Page:United States Statutes at Large Volume 2.djvu/749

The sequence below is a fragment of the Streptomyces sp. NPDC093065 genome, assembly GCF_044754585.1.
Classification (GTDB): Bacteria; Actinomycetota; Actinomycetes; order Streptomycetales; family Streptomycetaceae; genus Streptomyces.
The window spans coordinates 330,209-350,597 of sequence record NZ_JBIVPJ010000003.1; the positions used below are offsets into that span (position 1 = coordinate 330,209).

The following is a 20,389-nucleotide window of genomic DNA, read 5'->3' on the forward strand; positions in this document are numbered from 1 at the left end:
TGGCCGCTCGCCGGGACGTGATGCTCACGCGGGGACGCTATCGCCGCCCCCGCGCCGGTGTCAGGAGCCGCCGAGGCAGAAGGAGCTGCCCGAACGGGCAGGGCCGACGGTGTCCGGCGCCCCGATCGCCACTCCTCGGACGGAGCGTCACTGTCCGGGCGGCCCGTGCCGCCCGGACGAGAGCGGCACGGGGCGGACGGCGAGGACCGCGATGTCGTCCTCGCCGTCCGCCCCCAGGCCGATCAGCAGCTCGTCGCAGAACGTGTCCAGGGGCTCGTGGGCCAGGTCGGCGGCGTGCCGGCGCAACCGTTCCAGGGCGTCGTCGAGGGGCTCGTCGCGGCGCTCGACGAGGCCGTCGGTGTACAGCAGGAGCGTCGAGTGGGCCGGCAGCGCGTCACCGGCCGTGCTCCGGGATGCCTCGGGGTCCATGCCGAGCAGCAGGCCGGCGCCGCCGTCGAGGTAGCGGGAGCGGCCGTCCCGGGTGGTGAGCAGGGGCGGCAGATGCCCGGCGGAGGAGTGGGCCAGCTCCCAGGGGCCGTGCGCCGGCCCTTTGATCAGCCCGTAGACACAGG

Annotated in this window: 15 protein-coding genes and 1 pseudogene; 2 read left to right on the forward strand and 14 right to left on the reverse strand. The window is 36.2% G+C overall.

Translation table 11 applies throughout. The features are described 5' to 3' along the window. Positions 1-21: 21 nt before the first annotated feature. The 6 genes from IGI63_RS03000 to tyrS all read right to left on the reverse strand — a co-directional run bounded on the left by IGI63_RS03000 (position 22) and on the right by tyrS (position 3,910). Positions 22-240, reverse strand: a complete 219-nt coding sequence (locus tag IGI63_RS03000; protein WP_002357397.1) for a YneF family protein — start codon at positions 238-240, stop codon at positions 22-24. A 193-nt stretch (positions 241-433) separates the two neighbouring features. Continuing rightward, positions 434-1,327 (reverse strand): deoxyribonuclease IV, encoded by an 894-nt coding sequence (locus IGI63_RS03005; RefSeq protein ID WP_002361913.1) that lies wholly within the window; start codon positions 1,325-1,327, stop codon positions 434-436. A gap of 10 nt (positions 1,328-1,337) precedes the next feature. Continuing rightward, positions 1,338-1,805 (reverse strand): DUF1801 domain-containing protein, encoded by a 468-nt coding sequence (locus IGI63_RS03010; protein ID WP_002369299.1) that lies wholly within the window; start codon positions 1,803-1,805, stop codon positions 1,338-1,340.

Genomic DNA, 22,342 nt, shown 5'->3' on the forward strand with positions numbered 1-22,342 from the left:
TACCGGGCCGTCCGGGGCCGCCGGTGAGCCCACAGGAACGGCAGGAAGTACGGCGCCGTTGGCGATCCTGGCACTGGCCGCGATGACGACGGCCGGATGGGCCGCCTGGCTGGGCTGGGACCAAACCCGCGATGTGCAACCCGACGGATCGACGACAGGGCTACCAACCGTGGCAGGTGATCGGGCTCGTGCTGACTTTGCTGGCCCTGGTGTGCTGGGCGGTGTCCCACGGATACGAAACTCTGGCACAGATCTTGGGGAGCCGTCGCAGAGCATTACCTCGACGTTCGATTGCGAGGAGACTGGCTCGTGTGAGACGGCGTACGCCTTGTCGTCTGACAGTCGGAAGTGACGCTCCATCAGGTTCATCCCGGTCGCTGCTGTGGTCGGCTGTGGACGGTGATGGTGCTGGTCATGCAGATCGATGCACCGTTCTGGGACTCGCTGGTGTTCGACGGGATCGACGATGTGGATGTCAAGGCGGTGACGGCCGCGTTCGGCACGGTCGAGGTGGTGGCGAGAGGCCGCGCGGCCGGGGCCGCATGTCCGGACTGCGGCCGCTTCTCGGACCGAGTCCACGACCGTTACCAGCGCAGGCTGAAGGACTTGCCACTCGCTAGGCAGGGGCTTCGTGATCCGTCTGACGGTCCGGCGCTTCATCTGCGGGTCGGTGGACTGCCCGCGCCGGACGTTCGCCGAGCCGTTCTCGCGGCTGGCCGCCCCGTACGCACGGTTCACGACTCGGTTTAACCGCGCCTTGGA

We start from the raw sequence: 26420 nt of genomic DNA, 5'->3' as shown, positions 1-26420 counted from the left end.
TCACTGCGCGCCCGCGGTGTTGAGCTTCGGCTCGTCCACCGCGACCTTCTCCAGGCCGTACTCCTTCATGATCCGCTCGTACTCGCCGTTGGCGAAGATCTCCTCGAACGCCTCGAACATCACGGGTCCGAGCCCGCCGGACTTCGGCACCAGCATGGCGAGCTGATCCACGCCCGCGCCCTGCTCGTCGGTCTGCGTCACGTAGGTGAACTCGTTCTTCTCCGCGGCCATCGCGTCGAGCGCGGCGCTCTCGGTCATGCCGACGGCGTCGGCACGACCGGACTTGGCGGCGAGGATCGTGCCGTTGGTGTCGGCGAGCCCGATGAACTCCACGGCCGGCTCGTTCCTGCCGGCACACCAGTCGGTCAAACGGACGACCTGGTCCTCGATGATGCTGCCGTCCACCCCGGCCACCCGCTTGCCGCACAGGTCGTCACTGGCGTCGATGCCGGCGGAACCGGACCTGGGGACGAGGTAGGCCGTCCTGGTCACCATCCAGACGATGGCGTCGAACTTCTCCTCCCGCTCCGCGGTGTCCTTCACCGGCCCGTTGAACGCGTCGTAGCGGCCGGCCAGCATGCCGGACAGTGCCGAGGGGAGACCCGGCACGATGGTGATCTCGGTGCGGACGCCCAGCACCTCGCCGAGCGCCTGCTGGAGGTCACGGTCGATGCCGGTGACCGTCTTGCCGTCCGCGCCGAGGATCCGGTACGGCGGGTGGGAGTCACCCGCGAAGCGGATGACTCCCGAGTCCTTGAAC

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TWELFTH CONGRESS. Sess. I. Ch. 66, 67. 1812. 713 _ _ S·r.a·ru·rr: I. CHA?. LXVI.——An dc! ic cwlitmve m force for a limited time, an act entitukd APH124 18,2 “.£n acl crmlinui for a limited lime Ute salaries 0 the mm; .. -. .- ’- Q. therein mentionedé; f (fum if govern Act of Feb. _ 20 1804 ch. 12. Bc et enacted by the Smale and Hmzsc of Representatives of the United Ah °r’lP'u 27· States df AIIIBTICG ITL CONgTC$S GSS8mb18d, That 3.Il 8.Cl. p3.SS€d OI] l,l'lG 18g%¤cl;}• l(gb twentieth day of February, one thousand eight hundred and four, enti- 20, 1819,ch.15: ruled “An act continuing for a limited time the salaries of the officers **5* °" ISM of government therein mentioned," shall be and continue in force for :::;°:::,.,r°r the term of three years, and to the end of the next session of Congress · thereafter, and no longer. Sec. And be tt further enacted, That for paying the salaries of the Additional . secretaries of state, treasury, war and navy, the comptroller, auditor and l;’°P"i‘“°“ 3P register of the treasury, the treasurer of the United States, the account- .0752 w' ants of the war and navy departments, the postmaster-general and the first assistant postmasterrgeneral, in addition to the sums already appropriated by the "Act making appropriations for the support of government 1812, ch. 33. for the year one thousand eight hundred and twelve," there be lappropriated the further sum of even thousand seven hundred and fifty-two dollars land fifty cents, to be paid out of any monies in the treasury not otherwise appropriated. Approved, April 24, 1812. .. Srnwm I. CHAP. LXVII.-:8n Act for ascertaining the title: and claims to Lands in that April 25, 1812. part of the Louzswmz which has cast of the river ilhsmszppa and tsltmdqfllkw Act of April Orleans-(al is, 1814, en. sa. Bc it enacted by the Senate and House of Representatives of the United 18;;t:,?’{;§8’ States of America m Congress assembled, That for the purpose of ascer- ' (a) On the 12th February,l813, Congress passed an “ act authorizing the President of the United States to talrc possession of a tract of country lying south of the Mississippi territory, and west of the river Perdido." This act was not promulgated until the publication of the “Session acts ’> of the first session of the fifteenth Congress, which terminated April 20, 1818. See " resolution and acts relative to the occupation gr? Flgridzhy the United States,” Appendix to the acts of that first session of the fifteenth Congress, 1818, 0 . ,p. . C Upon the titles to lands in this country, the following decisions have been made by the Supreme 0urt;——- By the treaty of St. Ildefonso, made on the Ist of October, 1800, Spain ceded Louisiana to France; and France, by the treaty of Paris, signed the 30th of April, 1803, ceded it to the United States. Under this treaty, the United States claimed the countries between the Ibcrville and the Perdido. Spain contended that her cession to France comprehended only that territory which at the time of the eession was denominated Louisiana, con isting of the island of New Orleans, and the country which had been origin. ally ceded to her by France, west of the Mississippi. The land claimed by the plaintiffs in error, under a grant from the crown of Spain, made after the treaty of St. Ildefonso, lies within the disputed territory; and this case presents the question, to whom did the country between the Iberville and Perdido belozg after the treaty of St. Ildefonso 1 Had France and Spain agreed upon the boundaries of the retroced territory before Louisiana was acquired by the United States; that agreement would undoubtedly have ascertained its limits. But the declarations of France, made after parting with the province, cannot be admitted as conclusive. In questions of this character, political considerations have too much influence 0V6k" the conduct of nations, to permit their declarations to decide the course of an independent government, in a matter vitally interesting to itselil Foster et al. v. Neilson, 2 Peters, 306. lf a Spanish grantee had obtained possession of the land in dispute so as to be the defendant, would a court of the United States maintain his title under a S anish grant, made subsequent to the acquisition of Louisiana, singly on the principle that the Spanish construction of the treaty of St. lldefonso was right, and the American construction wrong? Such s. decision would subvert those principles which gggvrn the relations between the legislative and judicial departments, and mark the limits of each. I Ind. 'Ilhe Sound construction of the Sth article of the treaty between the United States and Spain, of the 22d of February, 1829, will not enable the court to apply its proyisions tho case of the plaintiill Ibnd 314. The article does not declare that all the grants made by his Catholic Majesty before the 24th_Januar{, 1818, shall be valid to the same extent as if the ceded territories had remained under his dominion. t does not say that those grants are hereby confirmed. Had such been its language, it would have acted directly on the subject, and it would have repealed those acts of Congress which were repugnant to it; bil! its language is, that those grants shall be ratified and confirmed to the persons m p0saession,Qq. By whom hall they be ratified and condrmed 2 This seems to be the language of contract; and if it in, the ratification and confirmation which are promised must be the act of the egnslature, Until such not shall be passed, the court is not at liberty to disregard the existing laws on the subject. Ibid. Von. II.—90 3 o 2